Twenty minutes later, the young man had shown no sign of making use of the new shirt. Maybe I'm just soft-hearted, but I decided to make one more effort. "What you do with that shirt is entirely up to you, of course," I told him casually. "But I just wanted to make sure you had enough information to make an informed decision. Do you know anything about the guy who gave you that shirt?"

He didn't. I told him the position the director had held in the Marine Corps until a few months ago. "I asked him whether you really shouldn't be worried about wearing the USMC t-shirt, and his response was to pick up the phone and call the local MCRD's current Command Sergeant Major to check," I said.

Eyes got big. "What did the CSM say?" he asked, displaying a bit less of the easy confidence he'd exhibited before.

"I don't know. But the end result was that he decided to give you that shirt. Food for thought..."

I shrugged and tried to look light and friendly. "Like I said, it's your choice. I just wanted to give you information so that you can make an informed decision."

Five minutes later I turned around and he was wearing the new t-shirt. One of the recruits called out, "He's trying to decide what to do with the other shirt. I say he should just leave it here." Other recruits began to offer their suggestions, demonstrating that they'd already given the kid a well-deserved nickname.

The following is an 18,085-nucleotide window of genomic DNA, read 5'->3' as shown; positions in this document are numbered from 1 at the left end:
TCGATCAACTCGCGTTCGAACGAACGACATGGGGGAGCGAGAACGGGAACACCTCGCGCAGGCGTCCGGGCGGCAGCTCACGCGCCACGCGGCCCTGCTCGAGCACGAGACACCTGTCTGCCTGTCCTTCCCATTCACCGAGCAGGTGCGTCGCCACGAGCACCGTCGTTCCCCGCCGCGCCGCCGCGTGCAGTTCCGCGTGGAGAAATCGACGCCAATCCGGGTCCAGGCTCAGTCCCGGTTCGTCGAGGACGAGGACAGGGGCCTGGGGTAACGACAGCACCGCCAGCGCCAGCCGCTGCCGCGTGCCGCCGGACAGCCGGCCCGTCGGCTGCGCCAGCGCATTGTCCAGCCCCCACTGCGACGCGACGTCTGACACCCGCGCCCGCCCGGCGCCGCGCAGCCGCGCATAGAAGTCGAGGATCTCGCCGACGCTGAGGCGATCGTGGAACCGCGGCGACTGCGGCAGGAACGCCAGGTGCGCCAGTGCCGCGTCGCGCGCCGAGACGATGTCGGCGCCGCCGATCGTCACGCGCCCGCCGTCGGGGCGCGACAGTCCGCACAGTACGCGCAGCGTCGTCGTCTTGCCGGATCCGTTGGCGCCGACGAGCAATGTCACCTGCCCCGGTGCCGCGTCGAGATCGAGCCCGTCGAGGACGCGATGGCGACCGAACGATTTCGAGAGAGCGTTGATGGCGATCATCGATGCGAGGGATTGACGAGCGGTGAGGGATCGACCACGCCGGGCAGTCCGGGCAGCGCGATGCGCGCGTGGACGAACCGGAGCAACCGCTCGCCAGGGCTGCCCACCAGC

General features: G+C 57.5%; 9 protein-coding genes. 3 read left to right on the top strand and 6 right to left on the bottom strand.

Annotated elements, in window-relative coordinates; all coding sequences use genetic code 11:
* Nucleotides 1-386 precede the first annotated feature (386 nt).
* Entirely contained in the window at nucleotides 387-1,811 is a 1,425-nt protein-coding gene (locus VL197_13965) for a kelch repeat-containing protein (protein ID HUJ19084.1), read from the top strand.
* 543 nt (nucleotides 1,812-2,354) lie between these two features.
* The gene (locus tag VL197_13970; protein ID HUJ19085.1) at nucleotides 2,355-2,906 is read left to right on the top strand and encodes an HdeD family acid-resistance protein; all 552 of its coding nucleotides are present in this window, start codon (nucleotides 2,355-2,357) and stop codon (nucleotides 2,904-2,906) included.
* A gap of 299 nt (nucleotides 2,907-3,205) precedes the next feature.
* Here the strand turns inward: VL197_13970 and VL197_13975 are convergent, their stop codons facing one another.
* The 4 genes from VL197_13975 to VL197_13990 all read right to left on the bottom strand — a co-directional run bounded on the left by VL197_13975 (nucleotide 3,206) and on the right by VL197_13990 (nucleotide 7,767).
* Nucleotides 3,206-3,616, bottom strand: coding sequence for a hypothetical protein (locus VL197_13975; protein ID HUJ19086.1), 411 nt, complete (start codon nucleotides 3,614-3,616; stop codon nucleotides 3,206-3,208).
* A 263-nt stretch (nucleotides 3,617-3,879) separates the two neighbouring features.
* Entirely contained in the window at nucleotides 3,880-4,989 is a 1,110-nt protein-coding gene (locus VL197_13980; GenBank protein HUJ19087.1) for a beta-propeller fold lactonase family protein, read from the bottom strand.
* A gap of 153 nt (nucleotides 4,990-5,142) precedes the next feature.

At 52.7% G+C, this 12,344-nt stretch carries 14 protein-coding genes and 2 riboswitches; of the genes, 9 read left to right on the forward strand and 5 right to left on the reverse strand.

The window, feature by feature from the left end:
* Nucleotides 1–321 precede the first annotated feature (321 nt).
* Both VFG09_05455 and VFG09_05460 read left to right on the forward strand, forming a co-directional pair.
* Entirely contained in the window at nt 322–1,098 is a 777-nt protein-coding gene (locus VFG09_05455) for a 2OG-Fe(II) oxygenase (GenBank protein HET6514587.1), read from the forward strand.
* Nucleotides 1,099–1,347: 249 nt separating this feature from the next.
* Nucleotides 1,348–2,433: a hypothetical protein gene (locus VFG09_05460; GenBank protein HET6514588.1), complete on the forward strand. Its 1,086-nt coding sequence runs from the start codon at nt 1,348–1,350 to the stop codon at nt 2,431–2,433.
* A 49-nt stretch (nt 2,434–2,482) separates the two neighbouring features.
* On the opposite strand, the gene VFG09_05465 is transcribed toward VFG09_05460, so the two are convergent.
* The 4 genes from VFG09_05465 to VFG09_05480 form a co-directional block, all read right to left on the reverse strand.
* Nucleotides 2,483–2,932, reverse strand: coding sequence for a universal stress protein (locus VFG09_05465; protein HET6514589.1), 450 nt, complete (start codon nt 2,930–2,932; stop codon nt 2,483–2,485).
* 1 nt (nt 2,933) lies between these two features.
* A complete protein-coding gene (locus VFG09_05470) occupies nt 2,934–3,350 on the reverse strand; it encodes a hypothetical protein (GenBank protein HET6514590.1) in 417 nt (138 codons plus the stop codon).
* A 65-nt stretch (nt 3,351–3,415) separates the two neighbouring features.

Again, I couldn't resist. I smiled my warmest, most earnest smile. "Well... since you seemed so intent on being noticed, I think you should give it to the DI as a welcome present when he arrives to pick you up. You know, show him how much you appreciate him." The boys just about fell off the couches laughing, including the recruit in question.

Yes, I'm bad... :D

And it's fun!

*There was once this spring when my radar failed me. One afternoon, a dozen or so lieutenant JGs came through in groups of twos and threes. They were not in uniform, but I was surprised that until I saw their IDs I had no idea they were naval officers (which I can usually spot a mile away). Finally two very relaxed and upbeat young men came in, all smiles and friendliness. I immediately pegged them as naval officers and greeted them with, "What is this, LTJG/ENS day at the USO or something?" They informed me that all the other young officers coming through were here for carrier qualifications (first time landing on a carrier).

"Ah ha," I said, "That explains why they I didn't pick up any sense of swagger when they came through the door... they're all nervous. But how come you two are obviously feeling so good?" Turns out they were just there to observe; it was going to be a little while before they had the joy of attempting something a normal human brain would say is impossible/insane. As for me, I was just relieved to see my naval aviator/officer radar wasn't entirely haywire.

And yes, then the two young men--surely a decade my juniors--proceeded to flirt with me. I got brave and blurted out (with a friendly smile), "Tell me, why is it you guys have to flirt with every female that crosses your path? Is it covered in basic flight training or something?" Without skipping a beat, one replied, "Yup. It's required." The other quickly deadpanned, "It's in the Pilot Code. We have to flirt with all the girls."

And then they both just stood there, eyes twinkling, grinning at me.

Of course.